Writer-director Laura Chinn explains how Jennifer Aniston and Brad Pitt's split led to a critical moment for the movie, which is loosely based on her own life.
The legal case surrounding the life — and eventual death — of Terri Schiavo captivated the country in 2005. Media, as well as supporters and protestors, surrounded her Florida hospice facility, as Laura Chinn's brother, dying from cancer, was also there receiving end-of-life care.
"At the time, you're just going through the motions," Chinn recalls of her family's daily visits to be with her brother, as their cars were searched for bombs and they were patted down upon entering the building. "Looking back at it and watching archival footage, I was like, I cannot believe we did that."
The Florida Girls creator and star, who was also a writer on Grandfathered and writer/producer on The Mick, used that experience as the jumping-off point for her feature directorial debut, Suncoast (streaming now on Hulu). The movie stars Laura Linney as Kristine, single mother to high schooler Doris (Nico Parker) and her terminally ill older brother Max (Cree Kawa). While Doris is just trying to be a teen, Kristine puts a lot of adult responsibility on — while also remaining wildly protective of — her, all the while grappling with the decision she has to make for her son and figuring out how to pay mounting bills.
"When you deal with the levels of stress that are within this woman's body, day to day, and how there is this inevitability coming, that goes against every instinct of a mother," explains Linney, seated next to Chinn at a Park City, Utah hotel the day of the movie's Sundance premiere. "And then wanting [your child's death] to be perfect ... if it is going to happen — here it comes — I want to have control over this, and you don't have control. It's a woman who has a fundamental constant feeling of being out of control in a way about sacred stuff ... She has no control over her own feelings and her own behavior. Everybody's doing the best they can, and she's up against it in many ways."
In the process, Kristine often overreacts to situations.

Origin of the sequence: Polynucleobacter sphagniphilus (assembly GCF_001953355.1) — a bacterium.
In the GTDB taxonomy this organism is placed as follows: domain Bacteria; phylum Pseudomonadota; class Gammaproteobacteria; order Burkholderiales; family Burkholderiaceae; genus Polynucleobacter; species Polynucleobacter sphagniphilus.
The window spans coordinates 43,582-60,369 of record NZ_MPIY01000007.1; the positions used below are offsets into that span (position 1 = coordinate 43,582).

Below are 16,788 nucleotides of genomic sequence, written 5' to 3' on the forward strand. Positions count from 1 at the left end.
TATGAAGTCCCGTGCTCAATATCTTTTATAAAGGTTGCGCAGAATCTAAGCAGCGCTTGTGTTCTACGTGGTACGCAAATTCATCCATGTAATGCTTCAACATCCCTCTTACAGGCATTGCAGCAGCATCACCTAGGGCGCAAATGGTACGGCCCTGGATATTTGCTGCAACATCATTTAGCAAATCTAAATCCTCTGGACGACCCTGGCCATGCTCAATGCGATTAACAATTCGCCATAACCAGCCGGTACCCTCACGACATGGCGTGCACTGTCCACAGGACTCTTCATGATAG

"A lot of what Kristine is going through is grief ... She does not have gentle grief," says Linney, eventually citing Dylan Thomas' poem "Do Not Go Gentle Into That Good Night."
"'Rage, rage against the dying of the light' sort of thing is where she is," she says.
But Kristine hasn't always been this way. In fact, Chinn says Linney made a choice during one scene that taught her about the character she wrote.
"In chemistry reads, when we were reading with [actresses to play Doris] and Doris reading the People magazine and she's talking about Jennifer Aniston and Brad Pitt's relationship and how they just broke up, Laura makes the choice to be so emotional about Brad and Jen," Chinn remembers. "Laura made that so important to her. And to me, it unlocked this character. I was like, this is a woman who, when this wasn't going on, when her son wasn't sick, this was a very fun woman. They would talk about the gossip pages, they would care about celebrity stories, and they would watch reality TV together. And that unlocked that for me. I didn't know that until she made that choice."
"You're always looking for moments that will tell an audience what's happened before this movie has started," Linney expands. "Kristine is quite arch to have any moment [to show] that she's not like that all the time and hasn't been like that all the time. That this is a heightened moment where she's out of control."
Doris, though, couldn't be less like her mother. Reserved if not slightly nerdy and sheltered, she's just looking for ways to fit in at school, eventually befriending a group who she invites to her house for parties while her mom is working or staying the night with Max.
Chinn says she knew immediately upon seeing Nico Parker on Zoom that she was her Doris, largely in part to her "acting ability," but also from their conversation.
"I spoke to her and I was like, this girl is different. I spoke to so many young actresses, but with Nico, I was like, oh, I want to go get a cup of coffee with this person and talk to her about my life and get her advice. She's amazing," Chinn says of meeting the 19-year-old, whose credits include The Last of Us and Disney's live-action Dumbo. "She's just a very thoughtful, deep kid, and she's highly observant and so observant and just understands everybody around her, what everyone's thinking and failing, very sensitive. And I think Doris was all those things."
As for that name? While Doris' friends "were names that were popular back then," Chinn explains, Doris' has significance. "I liked the idea that her grandmother died on the day she was born and that she was given her grandmother's name," Chinn says. "I've always felt this way my whole life, that death has kind of followed me around. I feel like I'm the Grim Reaper. And so I wanted to express that with Doris — that the day she was born, death was there, and so it's always been part of her life.
You can see more of Kristine and Doris' story in the exclusive featurette above. Suncoast, which also stars Woody Harrelson, is streaming on Hulu.
Read the original article on Entertainment Weekly.